You won’t be dragging knees on this thing, obviously, and while the pegs will grind once you get into spirited cornering, it’s agile for a cruiser. To spice things up, there are three riding modes: Rain, Roll, and Rock. Roll is perfect for just what you think it is, gentle power delivery great for urban riding or relaxed highway jaunts. BMW says the engine provides ‘at least 150Nm’ of torque from 2,000 to 4,000rpm, so you can ride the R 18 lazily as you wish. As a low-slung cruiser with not much suspension travel, the bike rides quite well. Bigger bumps will bob you in the seat, but the R 18 isn’t certainly not a boneshaker.
And it’s not just a laidback Sunday cruiser either. Shift into Rock and the engine becomes responsive, delivering its huge slug of nearly 160Nm of torque straight up. While the big mill only revs up to 5,750rpm, with aggressive throttle input and short shifting you can surf the tidal wave of torque and get the big Bertha going rather quickly. At the same time the dual caliper front brake setup gives lots of stopping power.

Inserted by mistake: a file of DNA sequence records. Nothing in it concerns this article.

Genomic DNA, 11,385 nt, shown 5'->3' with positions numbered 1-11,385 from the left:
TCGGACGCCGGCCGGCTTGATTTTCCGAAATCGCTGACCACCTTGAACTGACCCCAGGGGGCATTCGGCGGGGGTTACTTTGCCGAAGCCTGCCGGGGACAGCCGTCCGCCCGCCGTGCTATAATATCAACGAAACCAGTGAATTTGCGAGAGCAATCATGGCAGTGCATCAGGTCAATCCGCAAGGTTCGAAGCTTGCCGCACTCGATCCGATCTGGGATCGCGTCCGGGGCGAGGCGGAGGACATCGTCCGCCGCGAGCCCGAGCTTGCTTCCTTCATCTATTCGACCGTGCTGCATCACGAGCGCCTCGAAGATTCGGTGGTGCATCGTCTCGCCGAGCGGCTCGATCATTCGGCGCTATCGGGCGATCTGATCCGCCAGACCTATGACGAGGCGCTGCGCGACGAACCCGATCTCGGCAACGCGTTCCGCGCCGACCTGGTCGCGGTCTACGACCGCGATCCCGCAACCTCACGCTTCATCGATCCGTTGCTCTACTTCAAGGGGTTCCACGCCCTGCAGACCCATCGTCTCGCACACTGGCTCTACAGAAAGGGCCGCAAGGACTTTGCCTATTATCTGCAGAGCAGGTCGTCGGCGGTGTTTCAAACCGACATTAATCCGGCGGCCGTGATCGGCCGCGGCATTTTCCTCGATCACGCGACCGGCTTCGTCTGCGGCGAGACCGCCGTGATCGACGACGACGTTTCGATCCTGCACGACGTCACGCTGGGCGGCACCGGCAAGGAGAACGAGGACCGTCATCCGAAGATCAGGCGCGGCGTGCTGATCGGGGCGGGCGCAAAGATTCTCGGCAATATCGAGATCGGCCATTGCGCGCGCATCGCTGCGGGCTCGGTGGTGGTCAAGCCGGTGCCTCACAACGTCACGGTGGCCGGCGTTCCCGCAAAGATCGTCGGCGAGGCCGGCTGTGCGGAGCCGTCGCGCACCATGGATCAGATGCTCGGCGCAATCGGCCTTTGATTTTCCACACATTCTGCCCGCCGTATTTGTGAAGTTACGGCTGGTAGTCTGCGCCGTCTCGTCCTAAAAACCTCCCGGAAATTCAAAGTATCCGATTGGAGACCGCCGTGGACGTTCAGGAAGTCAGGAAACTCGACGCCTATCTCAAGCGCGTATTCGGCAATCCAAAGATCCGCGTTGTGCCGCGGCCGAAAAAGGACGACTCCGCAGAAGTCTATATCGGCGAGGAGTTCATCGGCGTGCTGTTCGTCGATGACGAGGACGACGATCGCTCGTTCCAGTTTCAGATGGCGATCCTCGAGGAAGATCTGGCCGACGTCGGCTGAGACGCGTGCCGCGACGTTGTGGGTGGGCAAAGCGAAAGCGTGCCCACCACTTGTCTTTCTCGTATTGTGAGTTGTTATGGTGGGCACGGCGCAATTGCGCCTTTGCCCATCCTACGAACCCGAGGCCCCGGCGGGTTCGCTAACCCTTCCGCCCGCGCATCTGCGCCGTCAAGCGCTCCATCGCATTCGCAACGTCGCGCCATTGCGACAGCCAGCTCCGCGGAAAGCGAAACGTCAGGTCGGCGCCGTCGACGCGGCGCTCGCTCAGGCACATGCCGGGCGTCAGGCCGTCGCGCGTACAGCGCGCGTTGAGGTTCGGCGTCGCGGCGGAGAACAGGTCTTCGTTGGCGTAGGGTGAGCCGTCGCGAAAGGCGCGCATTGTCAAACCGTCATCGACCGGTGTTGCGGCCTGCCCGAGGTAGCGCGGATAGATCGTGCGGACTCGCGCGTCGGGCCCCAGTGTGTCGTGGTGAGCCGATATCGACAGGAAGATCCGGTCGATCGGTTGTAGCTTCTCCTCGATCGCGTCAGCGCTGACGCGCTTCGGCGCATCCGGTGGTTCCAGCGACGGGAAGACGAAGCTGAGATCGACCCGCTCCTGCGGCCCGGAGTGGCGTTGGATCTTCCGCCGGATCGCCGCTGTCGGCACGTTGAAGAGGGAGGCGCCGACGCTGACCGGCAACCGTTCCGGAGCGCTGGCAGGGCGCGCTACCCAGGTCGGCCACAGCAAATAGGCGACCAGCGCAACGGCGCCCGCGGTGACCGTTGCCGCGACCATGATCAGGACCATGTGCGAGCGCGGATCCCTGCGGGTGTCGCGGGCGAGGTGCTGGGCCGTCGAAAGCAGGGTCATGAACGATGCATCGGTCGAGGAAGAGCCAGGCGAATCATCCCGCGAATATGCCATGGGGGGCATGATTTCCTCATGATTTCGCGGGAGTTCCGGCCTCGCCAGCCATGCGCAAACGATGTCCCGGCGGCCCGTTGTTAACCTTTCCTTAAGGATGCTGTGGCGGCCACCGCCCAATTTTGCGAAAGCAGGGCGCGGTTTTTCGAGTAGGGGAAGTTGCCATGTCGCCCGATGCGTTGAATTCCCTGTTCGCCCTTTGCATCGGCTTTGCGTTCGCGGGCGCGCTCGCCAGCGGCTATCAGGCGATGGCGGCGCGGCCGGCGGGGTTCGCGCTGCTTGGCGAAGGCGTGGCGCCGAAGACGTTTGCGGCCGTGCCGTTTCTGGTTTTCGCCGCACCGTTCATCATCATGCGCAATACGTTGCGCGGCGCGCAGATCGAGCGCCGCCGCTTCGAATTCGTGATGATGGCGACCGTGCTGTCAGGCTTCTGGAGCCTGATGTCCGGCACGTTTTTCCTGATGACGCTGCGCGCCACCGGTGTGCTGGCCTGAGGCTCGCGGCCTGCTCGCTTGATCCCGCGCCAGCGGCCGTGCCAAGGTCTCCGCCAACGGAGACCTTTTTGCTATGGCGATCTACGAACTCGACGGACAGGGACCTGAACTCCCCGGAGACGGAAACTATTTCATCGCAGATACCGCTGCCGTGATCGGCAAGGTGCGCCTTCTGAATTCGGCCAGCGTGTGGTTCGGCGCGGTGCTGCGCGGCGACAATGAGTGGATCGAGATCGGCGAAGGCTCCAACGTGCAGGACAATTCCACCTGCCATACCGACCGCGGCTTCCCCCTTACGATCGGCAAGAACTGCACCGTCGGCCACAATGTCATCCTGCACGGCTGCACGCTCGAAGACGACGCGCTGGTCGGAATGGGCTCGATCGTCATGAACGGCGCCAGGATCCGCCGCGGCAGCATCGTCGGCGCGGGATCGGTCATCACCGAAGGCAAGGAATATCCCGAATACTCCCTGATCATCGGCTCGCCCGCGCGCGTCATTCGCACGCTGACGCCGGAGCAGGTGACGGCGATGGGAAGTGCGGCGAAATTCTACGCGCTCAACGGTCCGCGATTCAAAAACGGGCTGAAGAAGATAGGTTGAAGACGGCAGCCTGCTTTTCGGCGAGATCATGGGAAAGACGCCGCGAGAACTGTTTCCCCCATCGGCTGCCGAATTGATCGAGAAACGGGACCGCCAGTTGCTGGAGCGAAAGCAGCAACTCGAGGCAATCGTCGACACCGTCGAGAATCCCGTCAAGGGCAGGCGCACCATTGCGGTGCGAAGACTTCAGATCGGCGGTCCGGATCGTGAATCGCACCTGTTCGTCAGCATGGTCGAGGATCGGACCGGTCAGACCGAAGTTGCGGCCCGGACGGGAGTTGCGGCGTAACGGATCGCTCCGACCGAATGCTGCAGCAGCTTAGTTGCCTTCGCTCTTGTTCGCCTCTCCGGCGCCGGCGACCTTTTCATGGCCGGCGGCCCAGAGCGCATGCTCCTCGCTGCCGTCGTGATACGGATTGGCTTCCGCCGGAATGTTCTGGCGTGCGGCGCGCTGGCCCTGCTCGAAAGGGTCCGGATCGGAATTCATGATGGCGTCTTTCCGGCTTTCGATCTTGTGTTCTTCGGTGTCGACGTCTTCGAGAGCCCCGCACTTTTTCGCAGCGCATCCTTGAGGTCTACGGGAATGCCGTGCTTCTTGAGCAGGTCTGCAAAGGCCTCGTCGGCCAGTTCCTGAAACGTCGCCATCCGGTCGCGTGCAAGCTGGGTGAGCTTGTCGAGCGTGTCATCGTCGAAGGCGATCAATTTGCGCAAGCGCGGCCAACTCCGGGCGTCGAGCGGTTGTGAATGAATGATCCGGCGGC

There’s traction control (anti-slip), engine braking torque control, and ABS, though none of the fancier new systems. It certainly doesn’t need anti-wheelie, but cornering ABS would have been a nice addition at this price.
The R 18 is a breath of (re)freshed air in the cruiser segment, dominated mostly by big American and Japanese V-twins we’ve all grown so used to, with more left-of-the-centre competitors including the Triumph Rocket III or perhaps even ‘techno-cruisers’ like the Ducati Diavel.
What the R 18 does is take the regular cruiser experience and BMW-ify it, adding an interesting new spin on styling, great handling. It’s a soulful machine, and riding one gives a distinct feeling of flying. A big cruiser like this ain’t cheap of course, but try taking a private pilot’s license now.
Given it’s likely that motorcycles will be the last refuge of the internal combustion engine, it could be one of the best ways for you to experience the soul of the combustion-engined machine.
|Engine||1,802cc, horizontally-opposed twin|
|Power||91hp at 4750rpm|
|Torque||158Nm at 3000rpm|
|Top Speed||4.8 seconds|
|Seat Height||860mm (835mm, 815mm optional)|
|Agent||Performance Motors Limited|
|Price||S$60,800* machine only|
*No insurance, road tax, COE, etc.